Salt As a Weed Killer

Updated April 17, 2017

Salt has long been touted as a safe, organic weed killer. While salt is effective at controlling weeds, however, it may cause soil problems and damage other plants.


Salt is most effective when mixed with water at a rate of 1 pound salt per gallon of water and sprayed directly on leaves. It can also be applied dry directly to the base of the plant. Salt works as a weed killer by depriving the plant of moisture.


The residue remains in the soil for weeks after use, and nothing will be able to grow there until the salt has dissipated.

Additional Warning

Salt can also leach into the earth and affect plants several feet away from the original application.


When treating an area like a driveway, where you will not be planting anything, salt can be a good alternative to harsh chemical treatments. Make sure to use only a small amount to ensure that nearby plants are not affected.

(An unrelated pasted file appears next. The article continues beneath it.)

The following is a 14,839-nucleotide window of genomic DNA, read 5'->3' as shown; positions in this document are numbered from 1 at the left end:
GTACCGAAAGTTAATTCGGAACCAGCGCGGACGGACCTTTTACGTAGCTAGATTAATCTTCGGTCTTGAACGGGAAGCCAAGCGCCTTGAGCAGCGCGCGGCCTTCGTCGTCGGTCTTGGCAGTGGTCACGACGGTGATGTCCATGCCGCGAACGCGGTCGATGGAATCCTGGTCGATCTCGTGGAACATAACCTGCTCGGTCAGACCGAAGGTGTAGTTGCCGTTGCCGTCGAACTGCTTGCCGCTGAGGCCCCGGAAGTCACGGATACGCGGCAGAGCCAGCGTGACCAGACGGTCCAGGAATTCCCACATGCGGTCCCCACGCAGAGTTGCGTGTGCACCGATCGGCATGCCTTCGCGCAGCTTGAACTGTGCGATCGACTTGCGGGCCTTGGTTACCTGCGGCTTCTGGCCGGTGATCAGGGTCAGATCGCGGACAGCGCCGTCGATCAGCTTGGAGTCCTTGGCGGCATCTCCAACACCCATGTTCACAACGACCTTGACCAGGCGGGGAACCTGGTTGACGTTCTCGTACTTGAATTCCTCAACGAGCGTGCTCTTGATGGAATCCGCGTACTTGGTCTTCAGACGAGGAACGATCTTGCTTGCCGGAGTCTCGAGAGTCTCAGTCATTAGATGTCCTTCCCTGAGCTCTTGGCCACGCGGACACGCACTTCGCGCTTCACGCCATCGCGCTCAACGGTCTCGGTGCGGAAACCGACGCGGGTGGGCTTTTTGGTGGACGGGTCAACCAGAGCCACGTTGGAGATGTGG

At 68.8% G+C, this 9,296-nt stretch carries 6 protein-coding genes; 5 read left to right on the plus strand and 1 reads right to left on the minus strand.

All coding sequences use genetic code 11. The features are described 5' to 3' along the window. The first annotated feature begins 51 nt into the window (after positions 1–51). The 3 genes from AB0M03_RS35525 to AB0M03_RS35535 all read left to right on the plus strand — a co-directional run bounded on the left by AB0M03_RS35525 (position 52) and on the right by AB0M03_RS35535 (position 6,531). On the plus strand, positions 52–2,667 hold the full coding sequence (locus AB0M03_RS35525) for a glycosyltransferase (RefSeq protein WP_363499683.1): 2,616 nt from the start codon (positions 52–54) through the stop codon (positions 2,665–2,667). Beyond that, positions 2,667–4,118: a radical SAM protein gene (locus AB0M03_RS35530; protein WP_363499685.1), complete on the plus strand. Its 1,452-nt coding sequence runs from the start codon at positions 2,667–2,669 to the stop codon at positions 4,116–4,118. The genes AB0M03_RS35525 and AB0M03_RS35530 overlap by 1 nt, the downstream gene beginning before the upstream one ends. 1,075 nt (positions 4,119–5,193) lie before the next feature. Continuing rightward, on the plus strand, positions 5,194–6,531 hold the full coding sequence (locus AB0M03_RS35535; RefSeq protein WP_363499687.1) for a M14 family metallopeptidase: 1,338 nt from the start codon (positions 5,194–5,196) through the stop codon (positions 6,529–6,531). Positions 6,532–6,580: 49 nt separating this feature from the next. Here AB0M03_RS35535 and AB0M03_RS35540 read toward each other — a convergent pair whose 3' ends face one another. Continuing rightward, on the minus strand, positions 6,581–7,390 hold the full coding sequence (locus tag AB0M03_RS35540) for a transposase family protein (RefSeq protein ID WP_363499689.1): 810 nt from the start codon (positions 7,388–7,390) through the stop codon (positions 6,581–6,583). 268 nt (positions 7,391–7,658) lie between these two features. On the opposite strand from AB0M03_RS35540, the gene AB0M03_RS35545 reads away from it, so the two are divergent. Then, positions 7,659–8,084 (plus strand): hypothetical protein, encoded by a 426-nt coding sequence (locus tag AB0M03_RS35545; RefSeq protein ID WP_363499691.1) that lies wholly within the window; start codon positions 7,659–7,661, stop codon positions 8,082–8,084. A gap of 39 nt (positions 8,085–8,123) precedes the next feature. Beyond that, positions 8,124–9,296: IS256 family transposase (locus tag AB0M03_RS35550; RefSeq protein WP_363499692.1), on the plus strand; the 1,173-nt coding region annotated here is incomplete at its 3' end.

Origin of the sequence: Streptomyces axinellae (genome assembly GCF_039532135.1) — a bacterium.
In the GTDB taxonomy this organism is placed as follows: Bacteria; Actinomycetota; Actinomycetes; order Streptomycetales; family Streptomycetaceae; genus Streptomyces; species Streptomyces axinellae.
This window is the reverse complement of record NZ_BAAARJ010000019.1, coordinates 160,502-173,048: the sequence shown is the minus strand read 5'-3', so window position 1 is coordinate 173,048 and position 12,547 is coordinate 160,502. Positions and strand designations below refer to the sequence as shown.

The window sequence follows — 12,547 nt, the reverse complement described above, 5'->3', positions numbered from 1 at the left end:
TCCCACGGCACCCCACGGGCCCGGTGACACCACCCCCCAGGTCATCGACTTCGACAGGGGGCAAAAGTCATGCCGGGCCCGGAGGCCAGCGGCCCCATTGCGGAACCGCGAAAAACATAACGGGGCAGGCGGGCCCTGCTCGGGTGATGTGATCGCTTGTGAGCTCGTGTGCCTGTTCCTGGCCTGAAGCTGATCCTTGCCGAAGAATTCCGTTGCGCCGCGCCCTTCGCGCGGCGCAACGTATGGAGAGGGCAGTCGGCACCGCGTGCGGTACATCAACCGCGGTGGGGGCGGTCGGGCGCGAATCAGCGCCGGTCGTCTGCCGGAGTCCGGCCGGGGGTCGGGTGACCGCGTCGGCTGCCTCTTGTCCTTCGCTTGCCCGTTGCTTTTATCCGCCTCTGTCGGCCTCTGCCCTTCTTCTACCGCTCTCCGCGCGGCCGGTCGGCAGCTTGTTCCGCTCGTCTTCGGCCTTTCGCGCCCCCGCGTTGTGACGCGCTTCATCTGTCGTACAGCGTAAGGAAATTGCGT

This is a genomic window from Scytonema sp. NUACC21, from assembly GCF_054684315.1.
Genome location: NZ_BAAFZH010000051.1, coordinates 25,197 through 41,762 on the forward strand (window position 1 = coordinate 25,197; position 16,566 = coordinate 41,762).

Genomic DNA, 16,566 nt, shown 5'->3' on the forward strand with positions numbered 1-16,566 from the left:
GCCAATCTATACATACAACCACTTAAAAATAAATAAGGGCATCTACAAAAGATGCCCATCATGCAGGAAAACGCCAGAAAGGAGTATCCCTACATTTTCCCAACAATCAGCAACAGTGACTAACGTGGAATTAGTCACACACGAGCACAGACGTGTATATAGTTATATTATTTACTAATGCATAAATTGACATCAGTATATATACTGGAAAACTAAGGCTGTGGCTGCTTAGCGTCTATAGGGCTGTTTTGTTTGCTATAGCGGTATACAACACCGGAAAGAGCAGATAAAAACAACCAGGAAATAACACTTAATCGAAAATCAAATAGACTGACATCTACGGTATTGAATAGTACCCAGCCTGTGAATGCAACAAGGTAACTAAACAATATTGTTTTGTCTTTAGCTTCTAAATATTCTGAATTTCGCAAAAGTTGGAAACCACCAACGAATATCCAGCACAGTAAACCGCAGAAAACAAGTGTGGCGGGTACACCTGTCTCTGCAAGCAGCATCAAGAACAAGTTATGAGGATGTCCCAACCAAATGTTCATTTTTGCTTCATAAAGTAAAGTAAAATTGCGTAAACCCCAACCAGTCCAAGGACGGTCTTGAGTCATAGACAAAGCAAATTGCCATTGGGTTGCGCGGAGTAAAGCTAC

Other organic methods of weed control are just as effective as salt without the problems. Corn gluten meal, for example, can be used to dehydrate weed seeds and prevent them from sprouting, or boiling water can be applied directly to weeds to kill them.

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About the Author

Sam Adams has been writing since 2009 for various websites, specializing in gardening, travel and green lifestyles. She graduated summa cum laude from Northeastern Illinois University in 2001 with a major in English and a minor in history.